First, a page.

The Star Wars prequels famously bumped against this issue, but George Lucas at least attempted to present audiences with new worlds, new special effects, and fresh themes involving familiar characters. Thus far, House of the Dragon hasn’t signaled that it possesses that level of flexibility. Nonetheless, the press tour to get the hype rolling is well underway, and was in full force at San Diego Comic-Con as the cast, and A Song of Ice and Fire author George R. R. Martin himself, were in attendance to sell audiences on this new fantasy drama:

Well that was a bit of a uninspiring panel. Now admittedly, Comic-Con Q&As aren’t always the best sell for a project, unless you’re there live. Unless it’s a rowdy crowd going crazy over a Marvel trailer or Avengers on-stage team up, these things are usually clunky and get overshadowed by the awkward interactions. Once we get through some of the unpleasantness, the best moment comes when Jason Concepcion asks everyone what traits would the ideal ruler of Westeros possess. The question is so interesting it’s the first time the entire panel wakes up, as if hit with a shot of espresso. Then an interesting moment happens around the 16:10 mark – George R. R. Martin theorizes what makes a good King, to which Emma D’Arcy (who stars as Princess Rhaenyra Targaryen) provides a useful addendum: “Or Queen.”

Martin goes on to detail his primary influence for the story that House of the Dragon adapts from, which is The Anarchy of the 12th century. The real-world historical conflict hinged on opposition to the daughter of King Henry I, Matilda, and her claim to the throne. A common thematic conceit of the Thrones franchise is ambitious women who aspire to rule, and how their road to such power has even more obstacles than the men. While it’s a theme that both Game of Thrones and House of the Dragon share, the latter has an opportunity to expand on the themes of its predecessor for a narrative that successfully builds on what came before. Cersei and Daenerys could not enjoy their reigns, partly due to their personal flaws which inspired revolt. So is there a woman the people of Westeros will accept as their ruler; if not, then why not? Change, and the resistance to it, has been the cause of great conflict and great war.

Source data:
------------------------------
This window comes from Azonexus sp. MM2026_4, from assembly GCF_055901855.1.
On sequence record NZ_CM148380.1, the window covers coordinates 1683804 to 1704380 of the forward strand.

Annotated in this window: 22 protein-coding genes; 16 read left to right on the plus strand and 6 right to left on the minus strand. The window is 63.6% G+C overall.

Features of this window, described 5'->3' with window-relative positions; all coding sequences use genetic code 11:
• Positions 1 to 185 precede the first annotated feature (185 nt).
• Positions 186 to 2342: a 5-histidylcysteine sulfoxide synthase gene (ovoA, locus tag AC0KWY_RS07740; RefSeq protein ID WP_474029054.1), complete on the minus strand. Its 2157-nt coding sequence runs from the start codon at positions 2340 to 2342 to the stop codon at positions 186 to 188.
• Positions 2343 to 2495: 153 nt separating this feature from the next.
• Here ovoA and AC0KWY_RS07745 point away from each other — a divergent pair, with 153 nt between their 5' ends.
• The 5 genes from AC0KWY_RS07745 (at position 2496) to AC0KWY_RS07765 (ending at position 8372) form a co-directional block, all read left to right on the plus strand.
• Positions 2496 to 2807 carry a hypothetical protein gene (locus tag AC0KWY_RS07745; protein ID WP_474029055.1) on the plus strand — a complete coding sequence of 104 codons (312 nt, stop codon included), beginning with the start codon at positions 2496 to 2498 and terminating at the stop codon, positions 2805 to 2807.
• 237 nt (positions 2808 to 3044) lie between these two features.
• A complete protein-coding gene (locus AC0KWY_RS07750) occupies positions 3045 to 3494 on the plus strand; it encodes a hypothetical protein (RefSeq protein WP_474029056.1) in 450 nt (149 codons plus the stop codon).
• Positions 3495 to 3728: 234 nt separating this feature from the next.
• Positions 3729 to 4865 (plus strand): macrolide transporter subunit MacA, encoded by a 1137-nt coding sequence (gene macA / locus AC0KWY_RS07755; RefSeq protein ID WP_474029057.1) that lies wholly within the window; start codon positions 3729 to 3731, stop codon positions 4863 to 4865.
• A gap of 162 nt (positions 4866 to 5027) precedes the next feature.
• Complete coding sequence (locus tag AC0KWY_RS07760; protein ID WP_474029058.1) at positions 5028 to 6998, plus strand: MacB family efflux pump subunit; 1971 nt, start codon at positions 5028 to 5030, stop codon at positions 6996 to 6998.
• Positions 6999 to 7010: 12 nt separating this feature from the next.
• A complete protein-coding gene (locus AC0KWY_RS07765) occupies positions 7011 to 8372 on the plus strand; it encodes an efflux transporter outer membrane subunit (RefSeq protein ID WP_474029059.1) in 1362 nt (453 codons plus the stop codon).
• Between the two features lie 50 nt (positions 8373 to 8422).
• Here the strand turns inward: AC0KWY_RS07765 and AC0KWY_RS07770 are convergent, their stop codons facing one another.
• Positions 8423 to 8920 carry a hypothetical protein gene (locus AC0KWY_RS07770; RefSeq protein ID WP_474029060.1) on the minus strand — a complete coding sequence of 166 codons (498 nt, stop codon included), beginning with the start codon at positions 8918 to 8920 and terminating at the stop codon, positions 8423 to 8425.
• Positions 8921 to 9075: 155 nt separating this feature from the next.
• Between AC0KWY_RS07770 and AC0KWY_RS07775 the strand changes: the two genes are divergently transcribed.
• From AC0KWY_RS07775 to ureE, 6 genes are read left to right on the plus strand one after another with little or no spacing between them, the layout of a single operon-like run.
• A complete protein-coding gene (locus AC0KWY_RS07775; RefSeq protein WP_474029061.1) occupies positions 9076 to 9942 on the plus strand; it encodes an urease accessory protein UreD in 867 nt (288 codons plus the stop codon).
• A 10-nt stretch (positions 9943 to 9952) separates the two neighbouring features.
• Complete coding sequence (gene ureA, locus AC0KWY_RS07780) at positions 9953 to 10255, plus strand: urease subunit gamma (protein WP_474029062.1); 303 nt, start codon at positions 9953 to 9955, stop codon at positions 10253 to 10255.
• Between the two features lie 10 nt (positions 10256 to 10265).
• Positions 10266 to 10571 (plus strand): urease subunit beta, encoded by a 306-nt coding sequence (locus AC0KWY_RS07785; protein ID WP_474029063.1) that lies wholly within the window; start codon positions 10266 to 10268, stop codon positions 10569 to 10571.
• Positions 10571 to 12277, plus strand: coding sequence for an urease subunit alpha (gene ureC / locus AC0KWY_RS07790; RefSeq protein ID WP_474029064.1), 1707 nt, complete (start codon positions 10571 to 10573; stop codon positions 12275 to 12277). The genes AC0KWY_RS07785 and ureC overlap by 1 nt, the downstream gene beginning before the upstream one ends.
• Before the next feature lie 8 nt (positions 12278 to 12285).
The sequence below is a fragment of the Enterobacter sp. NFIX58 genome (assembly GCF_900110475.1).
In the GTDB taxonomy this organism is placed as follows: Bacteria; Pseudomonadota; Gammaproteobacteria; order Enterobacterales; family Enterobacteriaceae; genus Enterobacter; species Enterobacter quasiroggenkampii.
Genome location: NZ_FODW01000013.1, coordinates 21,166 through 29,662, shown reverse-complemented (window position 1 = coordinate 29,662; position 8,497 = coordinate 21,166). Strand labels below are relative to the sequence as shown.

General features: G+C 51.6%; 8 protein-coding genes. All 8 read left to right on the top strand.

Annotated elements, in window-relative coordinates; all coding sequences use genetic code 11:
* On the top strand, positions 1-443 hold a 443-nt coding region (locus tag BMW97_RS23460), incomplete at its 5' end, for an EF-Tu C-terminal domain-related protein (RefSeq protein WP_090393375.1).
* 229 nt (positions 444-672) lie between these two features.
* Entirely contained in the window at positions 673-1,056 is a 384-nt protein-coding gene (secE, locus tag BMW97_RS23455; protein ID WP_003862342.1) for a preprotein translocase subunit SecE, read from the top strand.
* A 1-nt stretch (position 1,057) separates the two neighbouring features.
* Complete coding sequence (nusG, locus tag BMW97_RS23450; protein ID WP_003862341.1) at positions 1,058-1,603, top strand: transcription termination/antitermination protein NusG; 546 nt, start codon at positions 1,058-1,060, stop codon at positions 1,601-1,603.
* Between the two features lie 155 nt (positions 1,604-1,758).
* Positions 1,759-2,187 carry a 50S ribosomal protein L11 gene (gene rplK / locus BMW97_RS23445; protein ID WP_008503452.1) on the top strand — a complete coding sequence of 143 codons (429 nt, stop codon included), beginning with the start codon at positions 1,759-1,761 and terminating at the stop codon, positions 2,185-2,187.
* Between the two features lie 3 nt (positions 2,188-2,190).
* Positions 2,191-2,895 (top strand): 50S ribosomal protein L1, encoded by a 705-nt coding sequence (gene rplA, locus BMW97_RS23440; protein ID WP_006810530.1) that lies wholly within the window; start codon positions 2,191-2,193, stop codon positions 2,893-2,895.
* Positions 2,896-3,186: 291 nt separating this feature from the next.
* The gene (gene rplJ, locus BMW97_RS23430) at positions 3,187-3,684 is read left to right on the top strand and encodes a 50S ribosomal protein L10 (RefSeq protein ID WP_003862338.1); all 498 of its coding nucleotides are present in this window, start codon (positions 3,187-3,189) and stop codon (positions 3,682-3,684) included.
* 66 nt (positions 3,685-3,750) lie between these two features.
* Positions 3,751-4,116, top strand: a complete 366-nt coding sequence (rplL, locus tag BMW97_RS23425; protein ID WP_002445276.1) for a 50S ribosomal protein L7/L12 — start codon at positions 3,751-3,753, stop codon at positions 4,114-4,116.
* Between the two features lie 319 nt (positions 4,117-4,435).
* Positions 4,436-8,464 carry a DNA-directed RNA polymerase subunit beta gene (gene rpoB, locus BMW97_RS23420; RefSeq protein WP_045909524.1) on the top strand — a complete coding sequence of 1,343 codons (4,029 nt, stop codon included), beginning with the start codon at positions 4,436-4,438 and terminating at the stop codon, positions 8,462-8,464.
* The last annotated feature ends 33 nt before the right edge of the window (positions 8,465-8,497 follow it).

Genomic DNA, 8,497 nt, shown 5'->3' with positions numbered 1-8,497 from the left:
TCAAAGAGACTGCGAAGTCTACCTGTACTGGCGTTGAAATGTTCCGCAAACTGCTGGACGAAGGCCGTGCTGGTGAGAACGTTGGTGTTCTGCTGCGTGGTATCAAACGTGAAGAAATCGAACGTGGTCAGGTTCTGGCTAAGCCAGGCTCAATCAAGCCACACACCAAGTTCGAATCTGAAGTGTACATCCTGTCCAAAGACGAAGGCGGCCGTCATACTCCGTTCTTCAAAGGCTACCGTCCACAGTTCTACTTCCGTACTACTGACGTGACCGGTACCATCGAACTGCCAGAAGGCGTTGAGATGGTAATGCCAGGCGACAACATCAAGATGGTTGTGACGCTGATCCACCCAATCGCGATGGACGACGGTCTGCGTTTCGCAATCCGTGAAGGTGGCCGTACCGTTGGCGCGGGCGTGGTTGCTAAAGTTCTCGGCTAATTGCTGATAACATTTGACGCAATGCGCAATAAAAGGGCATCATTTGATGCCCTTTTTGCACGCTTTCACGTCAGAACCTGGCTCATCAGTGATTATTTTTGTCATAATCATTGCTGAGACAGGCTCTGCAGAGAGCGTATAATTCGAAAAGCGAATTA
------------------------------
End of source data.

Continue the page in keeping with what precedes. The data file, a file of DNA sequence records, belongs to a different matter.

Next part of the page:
How House of the Dragon can push the franchise forward is not just giving us retreads of what we liked before, but evolving the franchise’s political mediations. If House of the Dragon is just cosplay for a pop culture moment that has already passed, it will sacrifice long-term resilience for short-term gains. But a heady story that expands the reservoir of its political intrigue will keep viewers enticed, and may even invite back some disgruntled old fans. For as a wise man once said, there’s nothing in the world more powerful than a good story. Not even a Dragon.

House of the Dragon hits HBO and HBO MAX on Sunday, August 21, 2022.